Anyone who has ever had the chance to play roulette will know by now that roulette is purely a game of chance. There is no skill involved in the game at all. Although there are a number of different options for betting on roulette, the average payout is the same no matter what option you choose. However, there are a number of roulette betting strategies that people have employed over the years.
The most widely employed roulette betting strategies are variations on the Martingale betting strategy. In basic terms this strategy involves making even money bets and doubling your bet each time you lose. This way the next time you win you’ll recover all your losses and make a profit equal to the original bet. While you can make a short term profit, this system can only result in loss in the long term. After only five consecutive losses your bet would have to be 36 times your original bet. Lose again and it would be 72 times. As you can see you can quickly end up in deep water. Also the potential winnings are not high in this system. For instance, if your original bet was £10 and you lose five times in a row you’d have to bet £360 on the sixth spin of the wheel. If you win you’ve only made £10 profit. If you lose then you’ll have to bet £720 on the next spin and you’d still only make £10.
Another method, described by an editor of the New York Times, Andres Martinez, is to divide your bankroll in to 35 piles. Then make a ‘straight up’ bet on the same number 35 consecutive times. If your number hits then you win back your original bankroll. If your number doesn’t come up then too bad. It can take a long time to spin the wheel 35 times and this method can be a lot of fun. You might get some odd looks at first but it won’t be long before other players are putting bets on your number. The cheer that will go up if the number hits will raise the roof. Unfortunately there is only about a 60% chance of any one particular number coming up in 35 spins of the roulette wheel. It’s a good way to have fun but a bad way to win money.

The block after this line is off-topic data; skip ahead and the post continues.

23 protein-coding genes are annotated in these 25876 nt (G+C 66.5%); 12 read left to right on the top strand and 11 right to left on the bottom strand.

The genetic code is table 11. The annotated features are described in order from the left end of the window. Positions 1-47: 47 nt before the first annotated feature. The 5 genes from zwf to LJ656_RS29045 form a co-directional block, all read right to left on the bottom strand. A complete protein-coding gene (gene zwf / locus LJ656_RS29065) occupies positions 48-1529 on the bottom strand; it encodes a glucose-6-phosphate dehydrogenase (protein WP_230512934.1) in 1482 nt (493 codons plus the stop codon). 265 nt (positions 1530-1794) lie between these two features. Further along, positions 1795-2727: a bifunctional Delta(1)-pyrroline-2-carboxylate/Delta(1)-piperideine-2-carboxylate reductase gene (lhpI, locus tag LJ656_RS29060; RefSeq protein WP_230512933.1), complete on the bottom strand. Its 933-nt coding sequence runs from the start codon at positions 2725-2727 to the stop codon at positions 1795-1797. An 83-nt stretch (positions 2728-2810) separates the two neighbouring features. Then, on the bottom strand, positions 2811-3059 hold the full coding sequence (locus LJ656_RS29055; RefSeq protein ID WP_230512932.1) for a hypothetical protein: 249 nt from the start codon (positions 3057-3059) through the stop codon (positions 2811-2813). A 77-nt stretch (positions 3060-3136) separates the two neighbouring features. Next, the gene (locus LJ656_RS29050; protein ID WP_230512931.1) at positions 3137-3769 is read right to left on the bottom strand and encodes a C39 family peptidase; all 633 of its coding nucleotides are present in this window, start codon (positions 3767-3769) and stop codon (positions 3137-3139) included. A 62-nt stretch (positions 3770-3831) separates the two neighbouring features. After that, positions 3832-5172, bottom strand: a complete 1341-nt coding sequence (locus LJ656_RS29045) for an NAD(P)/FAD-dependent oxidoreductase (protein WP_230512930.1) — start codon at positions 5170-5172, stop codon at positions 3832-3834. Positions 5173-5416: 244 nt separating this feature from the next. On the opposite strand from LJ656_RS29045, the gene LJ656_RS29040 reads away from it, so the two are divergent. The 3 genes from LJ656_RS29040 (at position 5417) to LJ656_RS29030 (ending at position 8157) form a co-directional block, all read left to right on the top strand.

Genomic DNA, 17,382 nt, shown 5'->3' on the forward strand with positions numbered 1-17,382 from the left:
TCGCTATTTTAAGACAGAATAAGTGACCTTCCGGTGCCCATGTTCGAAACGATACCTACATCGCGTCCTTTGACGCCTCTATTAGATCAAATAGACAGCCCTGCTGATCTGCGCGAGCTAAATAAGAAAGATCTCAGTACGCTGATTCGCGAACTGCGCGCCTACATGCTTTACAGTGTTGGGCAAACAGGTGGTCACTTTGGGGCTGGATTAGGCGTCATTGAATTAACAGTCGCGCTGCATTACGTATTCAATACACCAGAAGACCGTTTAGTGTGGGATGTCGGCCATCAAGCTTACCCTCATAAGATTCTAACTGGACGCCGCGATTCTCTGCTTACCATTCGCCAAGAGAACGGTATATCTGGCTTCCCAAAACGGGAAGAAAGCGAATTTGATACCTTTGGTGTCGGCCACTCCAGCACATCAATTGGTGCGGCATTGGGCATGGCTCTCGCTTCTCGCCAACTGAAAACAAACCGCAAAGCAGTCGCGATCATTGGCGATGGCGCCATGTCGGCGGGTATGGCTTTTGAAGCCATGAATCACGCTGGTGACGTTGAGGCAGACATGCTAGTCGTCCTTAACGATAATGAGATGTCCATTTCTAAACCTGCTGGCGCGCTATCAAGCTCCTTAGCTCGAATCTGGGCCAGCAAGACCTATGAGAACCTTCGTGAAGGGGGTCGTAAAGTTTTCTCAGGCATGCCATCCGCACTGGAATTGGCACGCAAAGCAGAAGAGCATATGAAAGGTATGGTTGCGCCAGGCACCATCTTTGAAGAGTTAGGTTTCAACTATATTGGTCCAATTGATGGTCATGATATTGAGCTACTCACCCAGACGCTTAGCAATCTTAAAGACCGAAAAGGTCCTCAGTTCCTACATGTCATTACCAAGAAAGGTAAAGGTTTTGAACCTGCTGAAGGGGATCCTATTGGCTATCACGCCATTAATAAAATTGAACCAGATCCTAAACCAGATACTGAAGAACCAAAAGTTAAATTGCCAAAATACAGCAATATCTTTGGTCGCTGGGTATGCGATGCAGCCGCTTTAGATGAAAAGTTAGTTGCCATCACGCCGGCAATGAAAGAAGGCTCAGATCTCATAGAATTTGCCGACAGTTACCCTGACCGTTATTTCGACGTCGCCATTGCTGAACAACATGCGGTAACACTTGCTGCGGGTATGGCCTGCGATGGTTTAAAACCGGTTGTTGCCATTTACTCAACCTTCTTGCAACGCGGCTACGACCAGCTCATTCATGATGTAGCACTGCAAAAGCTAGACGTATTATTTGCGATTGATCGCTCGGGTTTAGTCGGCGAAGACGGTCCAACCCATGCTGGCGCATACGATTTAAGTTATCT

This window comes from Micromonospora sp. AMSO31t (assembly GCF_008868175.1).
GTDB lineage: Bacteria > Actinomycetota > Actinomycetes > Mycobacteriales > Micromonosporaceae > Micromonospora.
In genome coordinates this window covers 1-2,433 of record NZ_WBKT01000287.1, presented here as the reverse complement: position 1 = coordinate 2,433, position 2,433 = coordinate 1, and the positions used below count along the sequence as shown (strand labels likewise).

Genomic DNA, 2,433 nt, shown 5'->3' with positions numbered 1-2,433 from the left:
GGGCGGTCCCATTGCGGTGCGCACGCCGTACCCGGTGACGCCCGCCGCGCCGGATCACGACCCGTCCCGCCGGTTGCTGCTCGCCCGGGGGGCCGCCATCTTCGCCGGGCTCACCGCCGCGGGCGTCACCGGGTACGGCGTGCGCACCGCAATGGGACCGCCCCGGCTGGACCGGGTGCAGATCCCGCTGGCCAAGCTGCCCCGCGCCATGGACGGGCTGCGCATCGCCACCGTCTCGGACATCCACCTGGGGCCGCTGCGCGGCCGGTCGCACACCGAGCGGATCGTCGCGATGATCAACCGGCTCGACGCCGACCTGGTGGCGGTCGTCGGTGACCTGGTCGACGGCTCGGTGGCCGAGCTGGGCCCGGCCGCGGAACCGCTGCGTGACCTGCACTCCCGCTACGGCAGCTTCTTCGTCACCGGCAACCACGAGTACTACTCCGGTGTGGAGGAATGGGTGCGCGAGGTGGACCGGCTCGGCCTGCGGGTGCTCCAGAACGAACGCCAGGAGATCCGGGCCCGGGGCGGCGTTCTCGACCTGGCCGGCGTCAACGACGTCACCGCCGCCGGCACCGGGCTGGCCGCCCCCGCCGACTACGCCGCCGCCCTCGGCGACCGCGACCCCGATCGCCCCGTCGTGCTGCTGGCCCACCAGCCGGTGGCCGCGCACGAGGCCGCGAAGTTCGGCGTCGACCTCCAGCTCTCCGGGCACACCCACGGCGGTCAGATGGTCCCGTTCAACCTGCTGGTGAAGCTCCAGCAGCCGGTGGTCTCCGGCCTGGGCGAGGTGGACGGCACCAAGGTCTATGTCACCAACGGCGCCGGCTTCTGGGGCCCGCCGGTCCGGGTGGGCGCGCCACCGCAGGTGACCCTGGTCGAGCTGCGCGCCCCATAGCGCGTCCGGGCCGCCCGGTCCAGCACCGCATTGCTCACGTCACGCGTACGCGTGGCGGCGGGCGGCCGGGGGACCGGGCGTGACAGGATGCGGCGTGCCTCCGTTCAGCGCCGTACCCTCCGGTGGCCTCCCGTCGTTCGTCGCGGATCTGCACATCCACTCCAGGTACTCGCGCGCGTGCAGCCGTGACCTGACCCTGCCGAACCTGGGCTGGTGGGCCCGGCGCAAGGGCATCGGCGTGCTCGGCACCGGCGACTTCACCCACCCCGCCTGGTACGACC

Albert Einstein apparently said, “You can’t beat a roulette table unless you steal money from it.” However, there have been a handful of roulette players throughout history that have beaten the game with a system that works regularly. The systems that they used are based on the fact that roulette tables are not perfect and minor deviations in the angle it tilts or if it becomes slightly unbalanced can effect where the ball lands. This means that on certain roulette tables the ball is slightly more likely to land in come pockets than others. If you can work out which numbers these are then you might have a slight edge. Unfortunately most casinos have wised up to this and re-balance their wheels frequently.
Perhaps the first person to do this successfully was an Englishman called Joseph Jagger who hired six people to secretly monitor the roulette wheels at the Beaux-Arts in Monte Carlo in 1873. They watched for about two years and discovered that one of the tables showed a clear bias in that some of the numbers came up more frequently than the rest. Jagger placed his bets accordingly and allegedly won US$300,000 in three days.
The casino tried to throw him by relocating the wheels, but when Jagger noticed that a telltale scratch on his favoured roulette wheel was not present on the table that now occupied its place he sought it out. He found it and began winning again. In the end the casino resorted to dismantling the wheels and rebuilding them every day. By this time Jagger had won an absolute fortune and left Monte Carlo for good. The story goes that Jagger invested his winnings in property and died a very wealthy man.